For schools, a small flat-rate compensation, US$120 per year, was given for taking
part in the experiment. This sought to address the schools’ concern about missing and
damaged books, providing them with resources to buy new books to compensate for lost
and damaged books. If there was money left after having compensated for the missing
books, then the school could use that money to cover its general expenses. Schools
(headteachers and teachers) were thus encouraged to help their students take care of the
books and minimize any loss or damage to them, while keeping the program on track. Note
that the material incentives were relatively weak. To mitigate any income effect produced
by providing in-kind or financial rewards for student learning, all transfers were made only
at the end of the intervention period. Further, contrary to most incentive systems evaluated
in the literature, our intervention focuses on student effort, not the teachers’ or students’
performance. This is natural, as the intervention emphasized self-study, but it also has the
advantage of not creating (perverse) incentives to cheat or teach only what is being directly
measured, and/or lower the bar of required student achievement.
III. Data and Study Design
In practice, however, the material benefit was in the end delivered to all classes irrespective of
achievement. As this took place ex post and should have been a surprise to non-performing classes, it should
not have impacted the perceived incentives.
Our sample is composed of 90 primary schools in two districts of South Kivu. We
stratified the sample by district, and then randomly assigned schools in each stratum to
treatment or control group. We gathered detailed information about these schools and
especially their 5th- and 6th-grade students using our own base- and end-line surveys
combined with three primary sources of quantitative data. By combining different data
sources, we can mitigate concerns about common method bias, triangulate our data, and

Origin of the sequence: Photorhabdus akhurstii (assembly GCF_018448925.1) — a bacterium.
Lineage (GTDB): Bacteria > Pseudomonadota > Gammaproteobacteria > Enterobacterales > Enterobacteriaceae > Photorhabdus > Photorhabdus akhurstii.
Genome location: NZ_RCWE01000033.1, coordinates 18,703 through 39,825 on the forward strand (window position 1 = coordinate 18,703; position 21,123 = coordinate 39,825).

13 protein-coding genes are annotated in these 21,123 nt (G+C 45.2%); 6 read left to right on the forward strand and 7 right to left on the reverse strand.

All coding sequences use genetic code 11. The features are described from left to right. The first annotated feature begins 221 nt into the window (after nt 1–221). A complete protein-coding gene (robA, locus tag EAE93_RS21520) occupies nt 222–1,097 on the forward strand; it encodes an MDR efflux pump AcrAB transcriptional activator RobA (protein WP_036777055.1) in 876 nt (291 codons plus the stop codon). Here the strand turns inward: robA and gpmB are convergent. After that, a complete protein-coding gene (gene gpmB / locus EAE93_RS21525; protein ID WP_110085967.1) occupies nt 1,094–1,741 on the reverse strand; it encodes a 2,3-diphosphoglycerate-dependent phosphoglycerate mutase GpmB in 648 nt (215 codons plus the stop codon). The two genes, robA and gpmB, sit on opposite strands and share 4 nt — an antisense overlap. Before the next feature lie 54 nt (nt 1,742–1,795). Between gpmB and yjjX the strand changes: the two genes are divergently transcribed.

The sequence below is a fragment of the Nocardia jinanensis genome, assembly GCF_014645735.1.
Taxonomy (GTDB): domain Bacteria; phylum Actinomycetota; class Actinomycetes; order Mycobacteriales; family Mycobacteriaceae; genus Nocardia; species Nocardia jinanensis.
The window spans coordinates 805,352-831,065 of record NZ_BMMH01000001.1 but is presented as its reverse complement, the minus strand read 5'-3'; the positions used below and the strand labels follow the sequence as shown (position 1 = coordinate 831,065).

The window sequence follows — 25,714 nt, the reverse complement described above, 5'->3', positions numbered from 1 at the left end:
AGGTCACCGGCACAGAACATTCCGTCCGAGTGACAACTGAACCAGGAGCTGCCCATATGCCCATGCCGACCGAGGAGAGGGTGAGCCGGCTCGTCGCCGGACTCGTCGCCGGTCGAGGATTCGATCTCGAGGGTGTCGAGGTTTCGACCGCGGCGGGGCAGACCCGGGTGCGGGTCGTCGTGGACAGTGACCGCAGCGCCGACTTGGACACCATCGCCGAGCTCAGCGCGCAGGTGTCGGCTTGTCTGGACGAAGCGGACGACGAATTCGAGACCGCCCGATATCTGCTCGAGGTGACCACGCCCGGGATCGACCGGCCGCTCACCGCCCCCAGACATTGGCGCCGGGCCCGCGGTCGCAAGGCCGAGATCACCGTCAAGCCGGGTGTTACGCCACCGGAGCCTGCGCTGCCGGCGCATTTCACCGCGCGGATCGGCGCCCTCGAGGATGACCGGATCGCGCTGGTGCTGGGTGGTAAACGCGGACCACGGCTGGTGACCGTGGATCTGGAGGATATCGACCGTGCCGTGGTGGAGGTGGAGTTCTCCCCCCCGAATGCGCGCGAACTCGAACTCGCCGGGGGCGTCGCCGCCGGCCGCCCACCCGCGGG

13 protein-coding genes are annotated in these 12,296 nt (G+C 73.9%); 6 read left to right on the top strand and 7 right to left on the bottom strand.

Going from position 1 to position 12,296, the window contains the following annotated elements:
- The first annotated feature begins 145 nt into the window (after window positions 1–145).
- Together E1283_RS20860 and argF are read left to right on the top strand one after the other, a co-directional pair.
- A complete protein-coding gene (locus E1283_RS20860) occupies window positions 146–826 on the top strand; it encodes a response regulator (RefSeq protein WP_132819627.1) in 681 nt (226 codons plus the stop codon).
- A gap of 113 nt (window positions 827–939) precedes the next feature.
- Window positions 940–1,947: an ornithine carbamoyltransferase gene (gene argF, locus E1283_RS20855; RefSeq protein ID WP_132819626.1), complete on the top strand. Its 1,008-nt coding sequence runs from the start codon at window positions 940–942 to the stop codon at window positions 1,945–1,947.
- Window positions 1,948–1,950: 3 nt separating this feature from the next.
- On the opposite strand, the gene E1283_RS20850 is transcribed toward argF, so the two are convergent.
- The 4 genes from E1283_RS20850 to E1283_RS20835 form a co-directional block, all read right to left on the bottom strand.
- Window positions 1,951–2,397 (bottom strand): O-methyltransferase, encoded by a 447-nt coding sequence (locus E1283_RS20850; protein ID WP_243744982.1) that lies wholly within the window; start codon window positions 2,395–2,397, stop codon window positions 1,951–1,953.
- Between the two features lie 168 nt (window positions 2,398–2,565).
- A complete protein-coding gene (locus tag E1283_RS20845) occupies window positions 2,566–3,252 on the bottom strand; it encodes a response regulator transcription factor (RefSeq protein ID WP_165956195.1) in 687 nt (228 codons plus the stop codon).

validate our main results.
(1) Own Surveys and Tests
We held multiple surveys at each of the 90 schools both at baseline, before the intervention,
and at end-line, after 18 months’ implementation of the intervention. In each school, we
surveyed the head teacher, the teachers in the 5th (baseline) and 6th (end-line) grade, and
the students in the 5th (baseline) and 6th (end-line) grade. We asked the head teachers about
their socioeconomic status, professional experiences, human capital, school climate,
leadership style, and the nature of after-school homework support. For teachers, we
specifically enquired about their teaching experience and teaching efficacy. These survey
questions were mostly drawn from established survey instruments, in particular from the
Harvard Graduate School of Education and PASEC.11
All questionnaires were in French
and the two most commonly used local languages, Swahili and Mashi.
At baseline, all 5th-grade students who were present completed a survey in class.
This survey included questions about the student’s household situation, school-related
attitudes and habits, non-school-related work, and aspirations for the future. Our
enumerators also instructed students to fill in an in-class test, which covered both
The Harvard Graduate School of Education survey instruments are explained here:
www.panoramaed.com/panorama-student-survey. PASEC is an international organization with the mission
to evaluate education in the French-speaking parts of the developing world.
mathematics and French, mostly based on questions from PASEC (2015). The test (provided
in the Supplementary Appendix) covered basic grammar and reading comprehension in the
French part, and basic numeracy (sequencing, basic arithmetic, fractions) in the math part.12
Questions were multiple choice, and there were overall eight questions in each subject, with
a few sub-questions for each. Students were given the time they needed to complete the test.
The results provide us with a useful proxy measure of knowledge at baseline and help us
control for potential non-observable heterogeneity among the students.